However, AV is not just about replacing drivers with machines to strip out cost. The technology could shift how consumers purchase vehicles by moving towards on-demand, as-a-service models. With full AV, journey patterns may well change as an hour long travel to work via mass transit networks (bus and train) – evolves to a AV taxi that picks up multiple workers that are travelling to and from the similar geographic locations and transports them all collectively by road to a convenient drop off point. Though an ‘Uber’ style app, this new version of car-pooling may end up being faster, more comfortable and cheaper than current mass transit networks.
In this scenario, the IVI needs to be individualised with separate screens and audio outputs, say via Bluetooth, to cater for each passenger, in an air travel style model. Vehicles may need to offer a ‘built-in’ AV – i.e. libraries of content with different language options – to reduce 5G bandwidth while still offering consumer comfort.
From a connected car, IVI and RSE perspective; level 5 autonomy is a major game changer. Consider GM’s ‘Cruise Origin’, a car that has no steering wheel or driver compartment that is currently starting road trails. The internal passenger space provides an ideal space for entertainment, Wi-Fi connectivity and work while traveling.
Designed predominantly for ride sharing schemes, Cruise Origin is part of an upcoming generation of vehicles where passenger comfort will be a key delineator between brands. In a similar mould as the airline industry, the process of onboarding passengers, running through safety checks and in-drive services will not be conducted by a flight crew, but will ultimately be driven by in-vehicle screens and connected applications.
Nice to have becomes must have
At this junction, IVI becomes the primary method for a whole range of tasks related to safety, comfort, support, entertainment and value-added service that are tied to data. A vehicle that knows who you are, where your journey started and where you are going is a gold mine for businesses that are centred around consumer data. This understanding explains why one of the biggest investors in AV is Google through its Waymo subsidiary.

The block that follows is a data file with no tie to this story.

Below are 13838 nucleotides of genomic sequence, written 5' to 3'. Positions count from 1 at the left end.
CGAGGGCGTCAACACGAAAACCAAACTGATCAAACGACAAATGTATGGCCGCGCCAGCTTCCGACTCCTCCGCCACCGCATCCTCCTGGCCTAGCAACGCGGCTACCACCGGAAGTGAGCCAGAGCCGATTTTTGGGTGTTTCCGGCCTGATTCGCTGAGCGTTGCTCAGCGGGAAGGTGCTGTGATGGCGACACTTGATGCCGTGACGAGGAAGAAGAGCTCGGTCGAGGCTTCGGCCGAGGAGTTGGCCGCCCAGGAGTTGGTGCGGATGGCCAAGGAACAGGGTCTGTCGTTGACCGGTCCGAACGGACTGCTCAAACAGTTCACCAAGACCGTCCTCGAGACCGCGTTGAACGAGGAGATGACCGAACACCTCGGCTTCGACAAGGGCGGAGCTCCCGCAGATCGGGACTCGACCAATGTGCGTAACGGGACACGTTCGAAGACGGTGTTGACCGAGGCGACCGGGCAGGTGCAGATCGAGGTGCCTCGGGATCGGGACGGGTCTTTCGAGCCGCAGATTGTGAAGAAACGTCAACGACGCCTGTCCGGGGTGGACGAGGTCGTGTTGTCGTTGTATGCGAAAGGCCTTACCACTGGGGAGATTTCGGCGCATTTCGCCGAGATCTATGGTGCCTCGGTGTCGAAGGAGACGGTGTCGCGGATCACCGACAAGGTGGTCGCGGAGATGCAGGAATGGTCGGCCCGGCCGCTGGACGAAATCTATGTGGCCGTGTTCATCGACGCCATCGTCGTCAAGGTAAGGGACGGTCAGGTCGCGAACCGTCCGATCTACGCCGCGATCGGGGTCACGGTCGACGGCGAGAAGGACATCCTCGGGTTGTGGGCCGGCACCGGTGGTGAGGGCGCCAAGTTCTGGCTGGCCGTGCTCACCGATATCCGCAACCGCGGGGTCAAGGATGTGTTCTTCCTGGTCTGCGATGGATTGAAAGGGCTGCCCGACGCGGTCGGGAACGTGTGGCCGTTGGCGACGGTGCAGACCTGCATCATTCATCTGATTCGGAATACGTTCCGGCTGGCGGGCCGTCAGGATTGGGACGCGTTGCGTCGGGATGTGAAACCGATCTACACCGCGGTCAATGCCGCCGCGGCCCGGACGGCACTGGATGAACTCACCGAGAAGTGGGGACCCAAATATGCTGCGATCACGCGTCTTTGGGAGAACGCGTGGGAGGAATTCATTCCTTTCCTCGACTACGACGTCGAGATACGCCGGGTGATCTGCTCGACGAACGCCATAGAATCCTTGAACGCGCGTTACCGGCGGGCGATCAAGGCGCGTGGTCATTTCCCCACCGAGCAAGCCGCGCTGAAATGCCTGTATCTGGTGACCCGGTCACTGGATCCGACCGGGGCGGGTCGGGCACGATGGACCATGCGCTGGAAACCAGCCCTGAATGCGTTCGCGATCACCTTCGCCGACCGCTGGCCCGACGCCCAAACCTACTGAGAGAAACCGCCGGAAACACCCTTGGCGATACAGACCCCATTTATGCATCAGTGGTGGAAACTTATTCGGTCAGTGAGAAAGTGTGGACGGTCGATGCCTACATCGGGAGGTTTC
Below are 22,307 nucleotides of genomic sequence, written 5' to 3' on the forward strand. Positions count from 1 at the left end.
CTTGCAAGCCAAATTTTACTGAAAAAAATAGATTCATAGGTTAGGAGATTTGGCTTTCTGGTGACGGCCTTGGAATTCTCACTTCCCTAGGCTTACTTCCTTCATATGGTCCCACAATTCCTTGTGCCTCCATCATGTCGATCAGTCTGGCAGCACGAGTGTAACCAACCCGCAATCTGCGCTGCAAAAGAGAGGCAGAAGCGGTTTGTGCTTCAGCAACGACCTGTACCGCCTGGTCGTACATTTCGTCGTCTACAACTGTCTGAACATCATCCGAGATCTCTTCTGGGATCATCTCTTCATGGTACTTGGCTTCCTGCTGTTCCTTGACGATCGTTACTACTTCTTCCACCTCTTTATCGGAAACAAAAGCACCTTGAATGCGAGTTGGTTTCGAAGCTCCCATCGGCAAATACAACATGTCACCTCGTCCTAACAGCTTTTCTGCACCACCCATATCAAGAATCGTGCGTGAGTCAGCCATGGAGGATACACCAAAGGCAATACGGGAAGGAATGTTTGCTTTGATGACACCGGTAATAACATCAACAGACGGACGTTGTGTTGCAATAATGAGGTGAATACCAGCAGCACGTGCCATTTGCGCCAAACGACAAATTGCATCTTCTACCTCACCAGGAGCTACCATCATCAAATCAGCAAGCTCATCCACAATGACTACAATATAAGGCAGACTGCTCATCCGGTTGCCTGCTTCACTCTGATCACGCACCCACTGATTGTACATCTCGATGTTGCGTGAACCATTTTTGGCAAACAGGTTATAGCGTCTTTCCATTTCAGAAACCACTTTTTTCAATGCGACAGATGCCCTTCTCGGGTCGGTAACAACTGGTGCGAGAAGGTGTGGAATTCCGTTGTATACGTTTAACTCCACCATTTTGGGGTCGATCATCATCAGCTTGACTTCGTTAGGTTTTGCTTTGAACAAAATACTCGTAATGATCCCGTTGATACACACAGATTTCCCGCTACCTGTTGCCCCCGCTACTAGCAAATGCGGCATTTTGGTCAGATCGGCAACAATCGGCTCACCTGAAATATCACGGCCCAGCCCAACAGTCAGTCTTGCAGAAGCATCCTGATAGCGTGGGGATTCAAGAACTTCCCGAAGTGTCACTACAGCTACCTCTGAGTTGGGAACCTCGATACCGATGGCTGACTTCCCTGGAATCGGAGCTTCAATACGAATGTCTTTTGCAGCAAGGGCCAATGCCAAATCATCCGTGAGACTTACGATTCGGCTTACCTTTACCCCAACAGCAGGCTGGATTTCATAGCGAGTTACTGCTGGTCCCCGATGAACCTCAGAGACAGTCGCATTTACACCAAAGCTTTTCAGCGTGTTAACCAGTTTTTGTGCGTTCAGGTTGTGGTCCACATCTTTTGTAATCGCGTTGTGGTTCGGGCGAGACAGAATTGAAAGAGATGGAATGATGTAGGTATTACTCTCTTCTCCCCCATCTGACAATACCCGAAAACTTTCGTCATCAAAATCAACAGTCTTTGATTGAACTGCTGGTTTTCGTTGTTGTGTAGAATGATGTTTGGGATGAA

As vehicles such as Cruise Origin enter service, and start to form autonomous networks of vehicles, the whole industry starts to gain value from the network effect. As AVs start to become standardised – gaining the ability to share information between vehicles such as location, occupancy, traffic conditions and journey patterns – it may be that it starts to replace not just local transit systems but potentially short haul flights as well.
As the IVI becomes the primary interface for service access, the need to standardise the interface increases. In the same design language that places a steering wheel, pedals, gear sticks and dashboard in a certain aspect and iconography within a traditional car, the IVI of the AV era must exhibit the same ethos. This is to ensure that a passenger stepping into a Volkswagen, Ford, Toyota or plethora of emerging brands can access both navigation and entertainment features with ease. In doing so, architectures can be built seamlessly, integrating with voice, multiple languages and third-party services in a secure and scalable fashion.
Are you ready?
By 2040, there will be over 2 billion cars in use and it is likely that autonomous vehicles will make up most new car sales. Brands that can deliver true value-added benefits to drivers and passengers will be able to capitalise on an untapped market. Those that don’t will be letting a great opportunity slip through their fingers. For the IVI, the arrival of AV is a game changer and shifts the perception of the technology from luxury to necessity. In the future, it will gain the same relevance as operating systems such as Android or iOS. The big question is when? If the tech industry has taught us anything, it will probably be sooner than you think…
Subscribeto our Automotive Newsletter to be notified when the next instalment of this blog series is available.